External author

Leila ALIEVA, Senior Common Room Member at St. Antony’s College, University of Oxford Laure DELCOUR Research Fellow, Fondation Maison des sciences de l’homme (FMSH); Hrant KOSTANYAN, Researcher, Centre for European Policy Studies (CEPS)

Financing the transition to clean energy in Europe

27-10-2017

Clean energy is energy produced and consumed generating a minimum of greenhouse gas emissions or other pollution. The level of emissions associated with energy use can meanwhile also be lowered by means of energy efficiency measures reducing demand for energy. To meet the targets of the Paris Agreement (to keep the global temperature rise to well below 2°C above pre-industrial levels, aiming at 1.5°C), greenhouse gas emissions must be near zero in the second half of this century. For the energy sector ...

Clean energy is energy produced and consumed generating a minimum of greenhouse gas emissions or other pollution. The level of emissions associated with energy use can meanwhile also be lowered by means of energy efficiency measures reducing demand for energy. To meet the targets of the Paris Agreement (to keep the global temperature rise to well below 2°C above pre-industrial levels, aiming at 1.5°C), greenhouse gas emissions must be near zero in the second half of this century. For the energy sector, this means that fossil fuels must be phased out and replaced by low-carbon energy sources. This calls for an unprecedented transition in energy production and consumption, requiring trillions of euros in investment. Financing such a large-scale transition is primarily a task for the private sector, but governments and the EU also have a critical role to play in creating a supportive policy framework. This includes markets for energy and carbon, taxation, regulation, incen¬tives, finance for key infrastructure, and innovation, coordination and information. In the framework of the energy union, the European Commission has proposed a package of legislation and policies to support the transition towards clean energy. The EU has also dedicated 20 % of its budget to climate action, including clean energy. The European Parliament is championing an ambitious climate and energy policy; it regards the carbon and electricity markets as key drivers and favours strong targets for energy efficiency and renewable energy sources.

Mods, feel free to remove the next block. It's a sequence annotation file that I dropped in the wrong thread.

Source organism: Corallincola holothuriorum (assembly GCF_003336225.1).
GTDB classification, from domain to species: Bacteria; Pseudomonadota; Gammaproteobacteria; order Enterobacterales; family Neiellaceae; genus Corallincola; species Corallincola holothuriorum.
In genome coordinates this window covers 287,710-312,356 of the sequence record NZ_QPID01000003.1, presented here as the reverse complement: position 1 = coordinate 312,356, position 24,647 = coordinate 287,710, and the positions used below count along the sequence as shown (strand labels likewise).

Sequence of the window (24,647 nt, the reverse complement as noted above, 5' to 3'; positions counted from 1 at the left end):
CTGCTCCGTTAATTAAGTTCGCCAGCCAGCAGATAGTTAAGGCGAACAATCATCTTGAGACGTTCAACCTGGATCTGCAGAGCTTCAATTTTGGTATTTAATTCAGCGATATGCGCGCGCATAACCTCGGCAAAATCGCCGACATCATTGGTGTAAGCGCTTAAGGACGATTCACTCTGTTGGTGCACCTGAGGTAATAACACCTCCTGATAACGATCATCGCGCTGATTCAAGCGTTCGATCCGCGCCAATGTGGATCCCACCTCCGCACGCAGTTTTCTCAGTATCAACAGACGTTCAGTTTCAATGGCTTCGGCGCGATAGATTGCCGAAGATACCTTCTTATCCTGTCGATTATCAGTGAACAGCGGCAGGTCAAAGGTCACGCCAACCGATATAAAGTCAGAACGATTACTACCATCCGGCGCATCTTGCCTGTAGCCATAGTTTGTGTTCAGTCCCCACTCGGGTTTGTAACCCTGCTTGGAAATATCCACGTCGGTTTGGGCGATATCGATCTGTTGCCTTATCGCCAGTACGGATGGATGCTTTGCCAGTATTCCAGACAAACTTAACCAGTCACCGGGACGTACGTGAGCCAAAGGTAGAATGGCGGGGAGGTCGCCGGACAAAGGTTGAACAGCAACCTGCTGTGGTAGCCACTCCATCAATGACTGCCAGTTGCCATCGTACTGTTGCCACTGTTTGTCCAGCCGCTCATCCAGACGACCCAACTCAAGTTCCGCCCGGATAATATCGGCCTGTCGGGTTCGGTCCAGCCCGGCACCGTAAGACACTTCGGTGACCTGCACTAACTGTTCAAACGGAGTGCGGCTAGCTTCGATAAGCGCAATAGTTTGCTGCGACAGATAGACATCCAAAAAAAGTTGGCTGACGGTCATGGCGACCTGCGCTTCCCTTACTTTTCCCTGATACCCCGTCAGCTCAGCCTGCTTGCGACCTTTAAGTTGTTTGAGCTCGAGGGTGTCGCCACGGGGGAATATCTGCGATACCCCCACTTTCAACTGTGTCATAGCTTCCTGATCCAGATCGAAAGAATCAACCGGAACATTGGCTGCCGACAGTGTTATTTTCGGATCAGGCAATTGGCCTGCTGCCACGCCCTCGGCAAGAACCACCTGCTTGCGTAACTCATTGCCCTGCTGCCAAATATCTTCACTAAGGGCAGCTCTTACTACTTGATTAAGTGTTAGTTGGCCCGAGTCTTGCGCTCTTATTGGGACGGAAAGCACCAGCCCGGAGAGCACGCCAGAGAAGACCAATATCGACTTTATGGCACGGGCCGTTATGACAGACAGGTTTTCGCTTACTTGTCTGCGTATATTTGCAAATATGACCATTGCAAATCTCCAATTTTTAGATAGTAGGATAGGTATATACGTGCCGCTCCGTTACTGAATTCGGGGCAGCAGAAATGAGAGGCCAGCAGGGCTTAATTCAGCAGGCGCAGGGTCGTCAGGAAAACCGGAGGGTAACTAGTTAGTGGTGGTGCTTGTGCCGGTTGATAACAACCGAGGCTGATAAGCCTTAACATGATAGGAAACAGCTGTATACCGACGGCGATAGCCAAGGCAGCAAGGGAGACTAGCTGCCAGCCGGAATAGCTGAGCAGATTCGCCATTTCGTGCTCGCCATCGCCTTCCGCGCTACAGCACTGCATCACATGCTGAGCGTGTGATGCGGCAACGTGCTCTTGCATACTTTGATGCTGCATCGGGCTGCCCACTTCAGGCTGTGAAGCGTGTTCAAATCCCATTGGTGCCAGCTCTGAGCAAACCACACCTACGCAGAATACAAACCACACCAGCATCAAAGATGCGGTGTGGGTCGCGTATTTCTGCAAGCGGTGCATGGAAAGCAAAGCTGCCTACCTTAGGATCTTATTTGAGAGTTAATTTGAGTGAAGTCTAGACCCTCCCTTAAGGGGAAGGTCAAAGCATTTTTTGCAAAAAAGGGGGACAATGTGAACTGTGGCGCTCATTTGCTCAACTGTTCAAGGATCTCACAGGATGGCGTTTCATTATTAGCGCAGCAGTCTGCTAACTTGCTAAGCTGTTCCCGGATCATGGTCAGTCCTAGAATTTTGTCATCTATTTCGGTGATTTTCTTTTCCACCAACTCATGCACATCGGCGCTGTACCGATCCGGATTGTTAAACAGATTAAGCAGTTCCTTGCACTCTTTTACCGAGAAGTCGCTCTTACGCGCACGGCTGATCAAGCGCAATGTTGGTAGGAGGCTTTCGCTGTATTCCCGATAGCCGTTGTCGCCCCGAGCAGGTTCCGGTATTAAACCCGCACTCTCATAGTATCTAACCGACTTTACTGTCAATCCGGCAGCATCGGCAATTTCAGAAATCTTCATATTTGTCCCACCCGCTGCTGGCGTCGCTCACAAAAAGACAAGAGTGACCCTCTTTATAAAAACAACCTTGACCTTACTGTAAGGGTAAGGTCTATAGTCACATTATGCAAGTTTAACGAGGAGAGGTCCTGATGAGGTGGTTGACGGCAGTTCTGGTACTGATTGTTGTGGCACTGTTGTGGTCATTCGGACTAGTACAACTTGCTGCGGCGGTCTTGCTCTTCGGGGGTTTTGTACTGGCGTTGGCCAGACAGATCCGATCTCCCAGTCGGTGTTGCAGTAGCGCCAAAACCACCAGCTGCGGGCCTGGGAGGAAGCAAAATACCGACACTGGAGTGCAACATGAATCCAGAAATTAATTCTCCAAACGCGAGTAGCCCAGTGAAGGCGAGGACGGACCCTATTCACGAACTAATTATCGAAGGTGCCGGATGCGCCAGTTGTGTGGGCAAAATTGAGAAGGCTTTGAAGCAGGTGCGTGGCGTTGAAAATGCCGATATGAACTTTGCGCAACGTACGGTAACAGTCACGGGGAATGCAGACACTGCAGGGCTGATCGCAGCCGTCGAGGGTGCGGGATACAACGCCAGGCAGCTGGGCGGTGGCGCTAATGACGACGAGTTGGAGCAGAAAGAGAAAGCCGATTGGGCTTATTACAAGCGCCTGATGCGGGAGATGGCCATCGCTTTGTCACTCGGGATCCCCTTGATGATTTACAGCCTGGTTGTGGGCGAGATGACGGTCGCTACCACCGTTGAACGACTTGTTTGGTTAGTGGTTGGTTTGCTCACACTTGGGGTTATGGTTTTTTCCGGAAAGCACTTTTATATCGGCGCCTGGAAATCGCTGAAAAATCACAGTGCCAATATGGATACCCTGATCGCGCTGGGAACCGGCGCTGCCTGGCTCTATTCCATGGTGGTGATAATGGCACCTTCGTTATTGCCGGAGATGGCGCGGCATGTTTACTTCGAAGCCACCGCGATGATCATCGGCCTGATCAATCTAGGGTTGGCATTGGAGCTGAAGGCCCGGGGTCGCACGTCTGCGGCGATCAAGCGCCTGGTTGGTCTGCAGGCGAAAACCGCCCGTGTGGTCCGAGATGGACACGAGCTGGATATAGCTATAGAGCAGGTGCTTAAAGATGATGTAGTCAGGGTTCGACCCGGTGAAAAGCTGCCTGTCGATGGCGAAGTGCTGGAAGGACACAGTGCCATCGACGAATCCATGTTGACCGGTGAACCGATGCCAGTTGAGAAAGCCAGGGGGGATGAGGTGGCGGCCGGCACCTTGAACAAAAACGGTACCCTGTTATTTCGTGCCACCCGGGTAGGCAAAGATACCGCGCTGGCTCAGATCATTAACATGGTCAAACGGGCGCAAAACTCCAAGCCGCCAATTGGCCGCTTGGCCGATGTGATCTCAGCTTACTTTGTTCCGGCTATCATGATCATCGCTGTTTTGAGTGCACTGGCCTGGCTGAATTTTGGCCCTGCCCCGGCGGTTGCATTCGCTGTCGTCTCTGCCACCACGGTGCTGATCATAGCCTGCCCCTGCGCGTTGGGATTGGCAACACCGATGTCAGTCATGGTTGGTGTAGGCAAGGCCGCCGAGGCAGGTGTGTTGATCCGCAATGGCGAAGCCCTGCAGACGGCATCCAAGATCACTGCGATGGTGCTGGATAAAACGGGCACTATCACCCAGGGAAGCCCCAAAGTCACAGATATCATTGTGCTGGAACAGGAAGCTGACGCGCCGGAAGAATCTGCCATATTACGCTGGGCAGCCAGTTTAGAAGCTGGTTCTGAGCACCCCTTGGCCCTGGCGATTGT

Revised Energy Efficiency Directive

25-10-2017

On 30 November 2016, the European Commission presented a proposal for a revised Energy Efficiency Directive, as part of the Clean Energy package. This aims to adapt and align EU energy legislation with the 2030 energy and climate goals, and contribute towards delivering the energy union strategy. The Commission proposes a 30 % binding EU energy efficiency target for 2030, to be achieved by means of indicative national targets. Although more demanding than the 27 % efficiency target approved by the ...

On 30 November 2016, the European Commission presented a proposal for a revised Energy Efficiency Directive, as part of the Clean Energy package. This aims to adapt and align EU energy legislation with the 2030 energy and climate goals, and contribute towards delivering the energy union strategy. The Commission proposes a 30 % binding EU energy efficiency target for 2030, to be achieved by means of indicative national targets. Although more demanding than the 27 % efficiency target approved by the European Council in 2014, it is less ambitious than the 40 % target called for by the European Parliament. The revised directive proposes to extend beyond 2020 the application of the energy savings obligation scheme, which requires utility companies to help their consumers use 1.5 % less energy each year. It also aims to make the rules on energy metering and billing clearer. The proposal has been debated twice in the Council, which adopted a general approach in June 2017. In the Parliament, the file was assigned to the ITRE committee, whose rapporteur delivered a draft report on 31 May 2017. Amendments were tabled by early July 2017. The ITRE committee vote on the report and the proposed amendments is expected towards the end of November 2017. Second edition. The ‘EU Legislation in Progress’ briefings are updated at key stages throughout the legislative procedure. Please note this document has been designed for on-line viewing.

External author

Wilson, Alex;